Scheduling preventive maintenance of equipment in regular intervals is required to ensure the trouble-free operation of equipment. This is especially applicable to mechanical equipment- even more so to those with an engine inside.
Moving parts means wear and tear. So, periodically one may need to replace worn-out parts, replace consumables, and so on. We all take our car to the garage for servicing at least once a year- and are familiar with the replacement of lube oil, air filters, fuel filter, and so on.
Of course, there is some equipment which needs maintenance even without there being a moving part in them. A lead-acid battery needs frequent topping up, sometimes once every 3 months.
There are 2 types of scheduling preventive maintenance of equipment- largely governed by the type of equipment.
Fixed interval scheduling preventive maintenance
this happens when the equipment is required to be maintained at a fixed interval of, say, a year or 3 months or some such interval. This typically is for equipment without moving parts or where an assumption regarding wear and tear is made over a timeframe.
Variable interval scheduling preventive maintenance
This happens when the scheduling needs to happen at a variable interval. Here the scheduling accounts for the wear and tear that may happen. Basically, the principle is- if the machine is running daily for a long time, then the maintenance needs to happen sooner than if the machine was hardly being used. Think of the automobile again. Typically, we get our cars serviced once a year. But a rental car – which runs a thousand kilometers per week- will be due for service in a couple of months.
Why do we need to depend on computers?
Let’s say you are managing service operations for equipment spread over a large geography and they are not easily accessible or their readings can not be noted regularly. In that case, there is no option but to rely on past data to make predictions about the future. Let us say, a machine requires preventive maintenance after 1000 hours of running, and let’s say it has run 500 hours to date since the last service, we must look at the data and check how many hours it is running on an average every day and extrapolate it from there to schedule the next service due to date.
How do we decide the variable interval in scheduling preventive maintenance?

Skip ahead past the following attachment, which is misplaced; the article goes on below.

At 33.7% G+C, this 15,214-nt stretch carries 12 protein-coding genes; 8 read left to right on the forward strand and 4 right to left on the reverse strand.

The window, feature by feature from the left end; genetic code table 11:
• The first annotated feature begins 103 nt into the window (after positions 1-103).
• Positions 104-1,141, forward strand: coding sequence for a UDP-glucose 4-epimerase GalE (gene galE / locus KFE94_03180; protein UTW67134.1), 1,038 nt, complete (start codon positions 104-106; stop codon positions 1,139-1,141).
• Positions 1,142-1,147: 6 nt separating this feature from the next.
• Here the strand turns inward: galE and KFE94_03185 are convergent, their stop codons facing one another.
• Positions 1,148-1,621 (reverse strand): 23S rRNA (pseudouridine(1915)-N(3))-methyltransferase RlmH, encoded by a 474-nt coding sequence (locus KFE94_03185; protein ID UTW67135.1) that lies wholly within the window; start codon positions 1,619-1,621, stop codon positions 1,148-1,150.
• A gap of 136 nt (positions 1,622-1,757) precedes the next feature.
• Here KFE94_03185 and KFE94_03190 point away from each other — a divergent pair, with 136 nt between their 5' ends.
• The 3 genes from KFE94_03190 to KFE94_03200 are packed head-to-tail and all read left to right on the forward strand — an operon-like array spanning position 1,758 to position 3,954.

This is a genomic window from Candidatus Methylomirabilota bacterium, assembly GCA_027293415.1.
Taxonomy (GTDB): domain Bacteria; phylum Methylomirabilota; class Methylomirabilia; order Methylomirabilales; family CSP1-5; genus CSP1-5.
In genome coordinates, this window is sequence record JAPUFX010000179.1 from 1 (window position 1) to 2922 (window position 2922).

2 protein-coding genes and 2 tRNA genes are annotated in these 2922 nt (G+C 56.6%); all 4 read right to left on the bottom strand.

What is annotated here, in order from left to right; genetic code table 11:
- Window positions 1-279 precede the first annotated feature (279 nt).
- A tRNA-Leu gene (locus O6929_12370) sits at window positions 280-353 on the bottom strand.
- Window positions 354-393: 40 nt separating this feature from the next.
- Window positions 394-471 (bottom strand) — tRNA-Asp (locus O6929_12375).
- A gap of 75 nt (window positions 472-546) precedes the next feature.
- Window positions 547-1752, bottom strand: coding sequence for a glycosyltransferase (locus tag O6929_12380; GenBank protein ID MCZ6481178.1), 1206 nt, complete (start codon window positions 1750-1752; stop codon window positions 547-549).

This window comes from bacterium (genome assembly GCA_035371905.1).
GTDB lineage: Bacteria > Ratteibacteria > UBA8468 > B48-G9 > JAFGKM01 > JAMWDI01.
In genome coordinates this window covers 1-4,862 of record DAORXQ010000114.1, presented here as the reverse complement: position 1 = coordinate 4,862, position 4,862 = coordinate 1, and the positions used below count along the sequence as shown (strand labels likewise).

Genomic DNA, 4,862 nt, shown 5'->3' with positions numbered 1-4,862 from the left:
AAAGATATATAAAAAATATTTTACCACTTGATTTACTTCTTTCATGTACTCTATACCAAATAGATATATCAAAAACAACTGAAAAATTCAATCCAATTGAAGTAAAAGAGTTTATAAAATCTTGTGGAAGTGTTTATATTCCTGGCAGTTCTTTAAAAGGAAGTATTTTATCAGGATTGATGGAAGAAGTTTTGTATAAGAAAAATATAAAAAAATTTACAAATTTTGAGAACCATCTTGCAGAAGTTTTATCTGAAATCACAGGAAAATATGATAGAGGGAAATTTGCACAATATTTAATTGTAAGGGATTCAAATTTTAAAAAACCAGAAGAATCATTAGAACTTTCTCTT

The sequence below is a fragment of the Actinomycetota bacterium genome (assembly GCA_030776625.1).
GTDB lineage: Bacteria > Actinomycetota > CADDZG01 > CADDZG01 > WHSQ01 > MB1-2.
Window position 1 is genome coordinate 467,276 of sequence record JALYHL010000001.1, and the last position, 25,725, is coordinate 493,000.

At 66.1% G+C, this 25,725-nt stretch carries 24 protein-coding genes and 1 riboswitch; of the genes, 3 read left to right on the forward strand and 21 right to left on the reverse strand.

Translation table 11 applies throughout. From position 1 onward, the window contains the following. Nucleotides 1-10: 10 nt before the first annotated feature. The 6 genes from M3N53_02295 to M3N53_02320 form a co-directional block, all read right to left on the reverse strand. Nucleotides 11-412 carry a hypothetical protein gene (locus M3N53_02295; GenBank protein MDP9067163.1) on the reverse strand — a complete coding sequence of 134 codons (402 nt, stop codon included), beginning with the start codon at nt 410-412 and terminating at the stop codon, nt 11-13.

Luckily we don’t. Computers do. But we do write the algorithm. In algorithmic scheduling preventive maintenance, the past is the determinant of the future.
Algorithmic scheduling of maintenance is an area of research. Some of the algorithmic scheduling is quite complex. Here’s a research paper that deals with modeling this activity at some length.
We have used a simple algorithm based on moving averages for scheduling preventive maintenance for equipment that are installed in remote locations.
How does algorithmic scheduling preventive maintenance really work?
Step 1: we need to note the run hours the machine has logged since the last visit. This we do on every visit. And this gives us the average run hours. And we calculate this over the last three or five visits.
Step 2: Then we extrapolate. Let us say a machine is due for maintenance after running for 800 hours. Now let us say that we have found that a machine is running on an average for 10 hours a day (as calculated). We say that if the machine has been running on an average for 10 hours a day, and it was due for maintenance in 800 hours, then it is going to be due for maintenance in 80 days from the last maintenance. Makes sense, does it not?
Why this works
The beauty of this is, because we are working with moving averages, we are able to achieve very good results with scheduling preventive maintenance. This technique is used especially when we have equipment under maintenance which are in far flung areas and we are not able to access the actual run hours data on a daily basis.
For an example of where we have used this, read the DG set case study.